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Two recent articles highlight this activity. The first, published by Greater Binghamton NY, describes a pipeline that would run through Forest Lake, Susquehanna County, PA and Great Bend PA into Broome County, NY connecting to the Millennium Pipeline in Windsor, NY. The proposed pipeline would require construction of three compressor stations in Windsor NY (see the article’s correction). The second story published in the Wayne Independent announces that Penn State Cooperative Extension will host a workshop titled “Understanding Natural Gas Pipelines and Rights of Way” in Honesdale, PA on Wednesday, September 8 at the Wayne County Park Street Complex. This meeting will start at 6:30 pm and will include representatives from the Cooperative Extension, Tennessee Gas Pipeline, the Federal Energy Regulatory Commission, Wayne Conservation District and the law firm of Tressler-Saunders LLC, Scranton. Topics of discussion of this meeting will be the Tennessee Gas Pipeline looping project, federal pipeline regulations and understanding right of way agreements.As the shale gas industry continues to develop and expand, and in some areas to expand to produce byproduct gases and organic compounds, pipelines are needed to connect these new producing areas with major supply lines. Byproduct gases and other useful organic chemicals will also need to be more efficiently transported to petrochemical facilities, and/or new petrochemical facilities will need to be built. This also means that new compressor plants will need to be established.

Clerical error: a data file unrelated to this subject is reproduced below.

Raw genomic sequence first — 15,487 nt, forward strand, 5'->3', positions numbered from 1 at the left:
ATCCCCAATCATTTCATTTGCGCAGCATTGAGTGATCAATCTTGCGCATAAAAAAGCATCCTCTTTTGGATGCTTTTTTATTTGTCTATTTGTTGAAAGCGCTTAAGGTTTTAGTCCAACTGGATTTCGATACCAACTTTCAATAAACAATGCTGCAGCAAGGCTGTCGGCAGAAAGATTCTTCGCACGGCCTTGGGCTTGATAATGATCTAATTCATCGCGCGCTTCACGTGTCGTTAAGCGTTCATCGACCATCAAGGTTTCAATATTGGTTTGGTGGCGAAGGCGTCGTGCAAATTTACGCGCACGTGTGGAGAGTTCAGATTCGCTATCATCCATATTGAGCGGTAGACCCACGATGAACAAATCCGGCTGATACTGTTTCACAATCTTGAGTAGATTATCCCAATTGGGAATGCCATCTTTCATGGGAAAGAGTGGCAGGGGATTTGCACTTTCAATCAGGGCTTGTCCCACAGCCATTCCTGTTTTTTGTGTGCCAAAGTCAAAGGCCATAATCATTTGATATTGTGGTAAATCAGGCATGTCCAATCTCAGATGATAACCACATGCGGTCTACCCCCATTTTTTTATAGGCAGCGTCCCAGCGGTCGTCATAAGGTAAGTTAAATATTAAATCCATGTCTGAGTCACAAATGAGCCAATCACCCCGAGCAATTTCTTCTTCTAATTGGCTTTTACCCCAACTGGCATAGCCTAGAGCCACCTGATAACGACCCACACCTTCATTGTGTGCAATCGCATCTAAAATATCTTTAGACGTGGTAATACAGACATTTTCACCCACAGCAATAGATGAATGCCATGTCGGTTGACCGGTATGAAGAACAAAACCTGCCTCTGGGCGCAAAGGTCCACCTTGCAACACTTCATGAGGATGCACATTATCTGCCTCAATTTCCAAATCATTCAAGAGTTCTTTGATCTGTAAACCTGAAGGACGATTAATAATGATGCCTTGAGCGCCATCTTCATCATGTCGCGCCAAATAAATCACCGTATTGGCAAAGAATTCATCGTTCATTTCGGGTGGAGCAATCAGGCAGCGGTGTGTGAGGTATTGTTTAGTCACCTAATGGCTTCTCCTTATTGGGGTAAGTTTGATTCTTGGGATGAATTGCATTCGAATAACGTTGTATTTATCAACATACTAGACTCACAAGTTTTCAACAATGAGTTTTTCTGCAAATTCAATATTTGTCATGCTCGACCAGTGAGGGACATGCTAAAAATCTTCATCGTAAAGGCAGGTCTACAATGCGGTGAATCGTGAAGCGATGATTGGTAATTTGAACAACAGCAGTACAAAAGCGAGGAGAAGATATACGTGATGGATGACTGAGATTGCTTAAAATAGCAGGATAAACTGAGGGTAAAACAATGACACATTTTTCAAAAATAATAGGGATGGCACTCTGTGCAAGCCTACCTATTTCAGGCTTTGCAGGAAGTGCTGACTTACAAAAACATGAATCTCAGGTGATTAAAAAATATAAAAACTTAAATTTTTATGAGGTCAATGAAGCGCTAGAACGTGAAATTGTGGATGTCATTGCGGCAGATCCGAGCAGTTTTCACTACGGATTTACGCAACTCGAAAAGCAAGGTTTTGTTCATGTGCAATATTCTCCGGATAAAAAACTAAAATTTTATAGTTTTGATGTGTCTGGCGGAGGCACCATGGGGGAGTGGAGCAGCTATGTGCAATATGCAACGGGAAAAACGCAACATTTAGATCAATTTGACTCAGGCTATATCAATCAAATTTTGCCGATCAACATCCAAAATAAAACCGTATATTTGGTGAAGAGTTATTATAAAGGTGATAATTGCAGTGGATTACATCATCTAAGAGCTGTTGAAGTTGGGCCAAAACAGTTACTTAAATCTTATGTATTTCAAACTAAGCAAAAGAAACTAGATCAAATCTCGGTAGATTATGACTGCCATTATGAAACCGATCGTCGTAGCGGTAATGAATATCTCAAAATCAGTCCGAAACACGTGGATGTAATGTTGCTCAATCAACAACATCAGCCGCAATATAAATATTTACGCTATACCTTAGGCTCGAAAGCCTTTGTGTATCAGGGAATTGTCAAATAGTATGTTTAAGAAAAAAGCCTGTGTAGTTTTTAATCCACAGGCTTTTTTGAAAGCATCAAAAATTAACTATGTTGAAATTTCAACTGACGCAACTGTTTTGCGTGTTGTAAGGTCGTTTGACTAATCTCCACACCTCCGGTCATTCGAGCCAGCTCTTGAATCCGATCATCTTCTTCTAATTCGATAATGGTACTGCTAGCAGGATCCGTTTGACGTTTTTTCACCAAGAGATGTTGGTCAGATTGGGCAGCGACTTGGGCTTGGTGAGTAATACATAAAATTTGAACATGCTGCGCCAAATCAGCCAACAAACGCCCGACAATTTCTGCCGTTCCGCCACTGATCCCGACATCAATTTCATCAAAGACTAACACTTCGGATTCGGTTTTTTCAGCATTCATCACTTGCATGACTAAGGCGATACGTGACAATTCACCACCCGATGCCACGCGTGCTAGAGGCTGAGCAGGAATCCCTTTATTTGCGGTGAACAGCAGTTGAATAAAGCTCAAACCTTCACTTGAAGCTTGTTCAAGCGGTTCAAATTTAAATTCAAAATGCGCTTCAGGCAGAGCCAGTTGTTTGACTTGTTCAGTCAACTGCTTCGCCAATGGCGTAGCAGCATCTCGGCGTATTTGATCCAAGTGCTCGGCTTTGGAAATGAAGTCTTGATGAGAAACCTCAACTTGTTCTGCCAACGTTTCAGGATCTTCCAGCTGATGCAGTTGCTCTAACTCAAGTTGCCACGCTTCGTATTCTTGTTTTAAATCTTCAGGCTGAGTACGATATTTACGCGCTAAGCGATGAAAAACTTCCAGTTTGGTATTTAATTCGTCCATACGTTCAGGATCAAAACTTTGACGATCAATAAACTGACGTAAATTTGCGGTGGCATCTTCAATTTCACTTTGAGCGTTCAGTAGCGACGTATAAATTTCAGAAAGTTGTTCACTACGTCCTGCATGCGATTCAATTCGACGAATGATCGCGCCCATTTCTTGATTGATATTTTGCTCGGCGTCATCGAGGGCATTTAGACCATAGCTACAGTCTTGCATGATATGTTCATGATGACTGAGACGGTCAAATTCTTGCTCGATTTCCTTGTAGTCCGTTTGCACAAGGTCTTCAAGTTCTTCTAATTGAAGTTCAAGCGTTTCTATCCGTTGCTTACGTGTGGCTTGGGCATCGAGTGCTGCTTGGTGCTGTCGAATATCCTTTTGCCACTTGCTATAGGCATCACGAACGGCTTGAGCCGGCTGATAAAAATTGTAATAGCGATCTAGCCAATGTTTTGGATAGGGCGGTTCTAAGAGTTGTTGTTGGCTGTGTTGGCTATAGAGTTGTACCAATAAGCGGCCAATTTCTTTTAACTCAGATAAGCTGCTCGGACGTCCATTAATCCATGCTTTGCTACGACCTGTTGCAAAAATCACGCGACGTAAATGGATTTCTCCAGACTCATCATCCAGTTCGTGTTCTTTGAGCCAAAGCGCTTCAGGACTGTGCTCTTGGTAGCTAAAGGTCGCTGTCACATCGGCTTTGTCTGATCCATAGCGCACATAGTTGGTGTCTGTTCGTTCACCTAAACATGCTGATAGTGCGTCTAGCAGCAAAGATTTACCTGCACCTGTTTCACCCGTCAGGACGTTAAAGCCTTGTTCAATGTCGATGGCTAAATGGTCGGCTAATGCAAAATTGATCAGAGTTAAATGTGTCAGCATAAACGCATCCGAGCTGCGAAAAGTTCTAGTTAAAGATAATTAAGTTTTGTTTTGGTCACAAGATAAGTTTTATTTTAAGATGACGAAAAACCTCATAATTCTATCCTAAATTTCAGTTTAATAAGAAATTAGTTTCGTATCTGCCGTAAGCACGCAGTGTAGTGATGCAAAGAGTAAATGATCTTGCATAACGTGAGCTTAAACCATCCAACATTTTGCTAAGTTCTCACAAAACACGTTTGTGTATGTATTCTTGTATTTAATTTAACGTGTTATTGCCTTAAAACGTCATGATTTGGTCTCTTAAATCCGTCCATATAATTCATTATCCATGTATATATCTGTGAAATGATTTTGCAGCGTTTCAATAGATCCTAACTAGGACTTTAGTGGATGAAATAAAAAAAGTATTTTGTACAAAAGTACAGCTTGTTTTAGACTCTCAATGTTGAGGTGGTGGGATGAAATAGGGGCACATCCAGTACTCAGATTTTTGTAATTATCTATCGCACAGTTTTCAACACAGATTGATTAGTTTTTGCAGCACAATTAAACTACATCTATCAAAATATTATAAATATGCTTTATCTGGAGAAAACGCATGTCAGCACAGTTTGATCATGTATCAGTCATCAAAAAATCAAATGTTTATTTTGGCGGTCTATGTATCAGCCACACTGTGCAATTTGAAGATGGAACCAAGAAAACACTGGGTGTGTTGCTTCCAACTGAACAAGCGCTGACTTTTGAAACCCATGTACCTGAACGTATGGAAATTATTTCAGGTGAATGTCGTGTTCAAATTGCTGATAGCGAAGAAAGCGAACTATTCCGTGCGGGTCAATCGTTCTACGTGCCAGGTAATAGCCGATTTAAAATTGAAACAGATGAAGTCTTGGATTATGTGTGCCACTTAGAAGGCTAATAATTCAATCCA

Installing pipeline – Photo from